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Inflation and COVID-19 are keeping Canadians away from holiday travel, poll suggests – National

High inflation and COVID-19 have dampened some Canadians’ desire to travel as the holiday season approaches, according to a new poll.

Today, 77% of the 1,001 Canadians surveyed exclusively for Global News by Ipsos in October said they would be comfortable traveling within Canada on vacation, and 55% said the same would apply to international travel. increase.

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For those who feel anxious about traveling, 65% said high hotel and flight prices are holding them back, and 61% said they were afraid of contracting COVID-19 or They say they feel uneasy about doing so. travel restrictions.

The Ipsos survey comes at a time when officials fear a possible recession during the winter, when respiratory diseases such as COVID-19 and influenza are expected to spread more widely.

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As a result, some Canadians are lowering their travel expectations during the historically busy holiday season, said Sean Simpson, Senior Vice President, Ipsos Public Affairs Canada.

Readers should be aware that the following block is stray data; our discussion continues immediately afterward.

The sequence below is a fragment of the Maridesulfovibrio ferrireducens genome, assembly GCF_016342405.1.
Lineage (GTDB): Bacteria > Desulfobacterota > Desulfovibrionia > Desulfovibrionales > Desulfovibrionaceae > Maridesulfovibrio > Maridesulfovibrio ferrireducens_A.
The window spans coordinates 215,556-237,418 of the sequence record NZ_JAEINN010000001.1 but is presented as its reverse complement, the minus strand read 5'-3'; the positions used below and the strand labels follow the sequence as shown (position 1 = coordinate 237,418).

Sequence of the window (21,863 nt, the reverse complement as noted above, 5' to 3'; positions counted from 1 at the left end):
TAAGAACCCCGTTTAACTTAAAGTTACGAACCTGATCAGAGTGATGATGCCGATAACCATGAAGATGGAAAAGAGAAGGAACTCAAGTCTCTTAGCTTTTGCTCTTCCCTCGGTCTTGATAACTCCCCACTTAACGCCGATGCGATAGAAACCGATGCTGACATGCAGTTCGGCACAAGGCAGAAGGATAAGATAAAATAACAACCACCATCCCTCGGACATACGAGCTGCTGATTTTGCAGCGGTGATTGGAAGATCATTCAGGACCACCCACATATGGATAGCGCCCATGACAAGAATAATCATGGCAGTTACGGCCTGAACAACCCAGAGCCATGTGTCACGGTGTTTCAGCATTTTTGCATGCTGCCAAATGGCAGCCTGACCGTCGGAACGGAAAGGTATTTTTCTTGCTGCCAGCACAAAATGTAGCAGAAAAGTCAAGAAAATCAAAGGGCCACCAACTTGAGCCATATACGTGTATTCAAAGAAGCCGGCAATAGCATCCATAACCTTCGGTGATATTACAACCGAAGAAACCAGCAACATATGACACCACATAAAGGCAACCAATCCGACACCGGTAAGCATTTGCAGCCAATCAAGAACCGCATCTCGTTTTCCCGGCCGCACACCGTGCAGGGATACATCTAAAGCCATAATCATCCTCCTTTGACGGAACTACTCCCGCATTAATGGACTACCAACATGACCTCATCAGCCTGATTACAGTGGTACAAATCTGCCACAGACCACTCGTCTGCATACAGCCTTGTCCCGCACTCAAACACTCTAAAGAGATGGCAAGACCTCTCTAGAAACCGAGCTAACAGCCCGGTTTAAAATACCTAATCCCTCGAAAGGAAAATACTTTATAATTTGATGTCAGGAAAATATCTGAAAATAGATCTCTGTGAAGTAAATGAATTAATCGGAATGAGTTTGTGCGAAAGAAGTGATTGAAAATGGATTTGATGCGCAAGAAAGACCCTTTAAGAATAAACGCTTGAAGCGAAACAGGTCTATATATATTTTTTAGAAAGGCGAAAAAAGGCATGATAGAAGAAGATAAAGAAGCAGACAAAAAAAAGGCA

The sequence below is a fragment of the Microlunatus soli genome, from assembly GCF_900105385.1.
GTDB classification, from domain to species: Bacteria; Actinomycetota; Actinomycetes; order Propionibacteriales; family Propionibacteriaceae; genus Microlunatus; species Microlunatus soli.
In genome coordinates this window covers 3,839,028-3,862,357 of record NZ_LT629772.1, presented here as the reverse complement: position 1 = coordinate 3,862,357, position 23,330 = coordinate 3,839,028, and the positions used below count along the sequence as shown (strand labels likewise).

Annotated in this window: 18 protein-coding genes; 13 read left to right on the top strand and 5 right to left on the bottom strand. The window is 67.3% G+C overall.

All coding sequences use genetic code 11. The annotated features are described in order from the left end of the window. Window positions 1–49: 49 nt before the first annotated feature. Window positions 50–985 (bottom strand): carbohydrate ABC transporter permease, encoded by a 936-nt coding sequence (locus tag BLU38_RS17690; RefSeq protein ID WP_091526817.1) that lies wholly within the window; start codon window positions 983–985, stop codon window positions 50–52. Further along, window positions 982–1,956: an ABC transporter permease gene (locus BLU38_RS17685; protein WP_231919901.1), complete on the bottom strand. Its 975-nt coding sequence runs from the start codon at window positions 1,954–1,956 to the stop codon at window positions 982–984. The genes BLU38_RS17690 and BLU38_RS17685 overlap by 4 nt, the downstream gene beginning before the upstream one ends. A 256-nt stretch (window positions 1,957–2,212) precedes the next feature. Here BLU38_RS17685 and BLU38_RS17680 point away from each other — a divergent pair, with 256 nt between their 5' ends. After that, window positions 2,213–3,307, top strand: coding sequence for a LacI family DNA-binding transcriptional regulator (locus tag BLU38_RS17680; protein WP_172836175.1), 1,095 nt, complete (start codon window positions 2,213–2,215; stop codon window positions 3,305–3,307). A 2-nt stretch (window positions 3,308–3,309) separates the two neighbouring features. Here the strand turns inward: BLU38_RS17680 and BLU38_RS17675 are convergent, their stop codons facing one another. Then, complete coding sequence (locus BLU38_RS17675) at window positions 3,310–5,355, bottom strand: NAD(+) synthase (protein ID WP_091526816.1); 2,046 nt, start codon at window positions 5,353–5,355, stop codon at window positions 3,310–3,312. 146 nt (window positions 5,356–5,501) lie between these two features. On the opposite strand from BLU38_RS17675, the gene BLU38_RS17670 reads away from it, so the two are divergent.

“All of this in balance has many Canadians saying it might not be worth it,” he told Global News.

“Some people think that if they can save money, stay healthy, have less headaches, and avoid some parts of international travel, that’s the way to go.”


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The Ipsos poll, conducted Oct. 18-20, comes at a time when Ottawa is warning of a slowdown in the global economy next year, with inflation soaring to just 6.9% in September. But Canada is poised to weather whatever this winter throws at it, despite being set for “significantly weaker growth,” according to the government’s fall economic statement released last Thursday. .

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Meanwhile, COVID-19 continues to circulate. Health Canada has approved a number of bivalent vaccines designed to reduce the effects of contagious subspecies of Omicron. We monitor over 300 omicron subspecies as we enter winter, the prevalent season.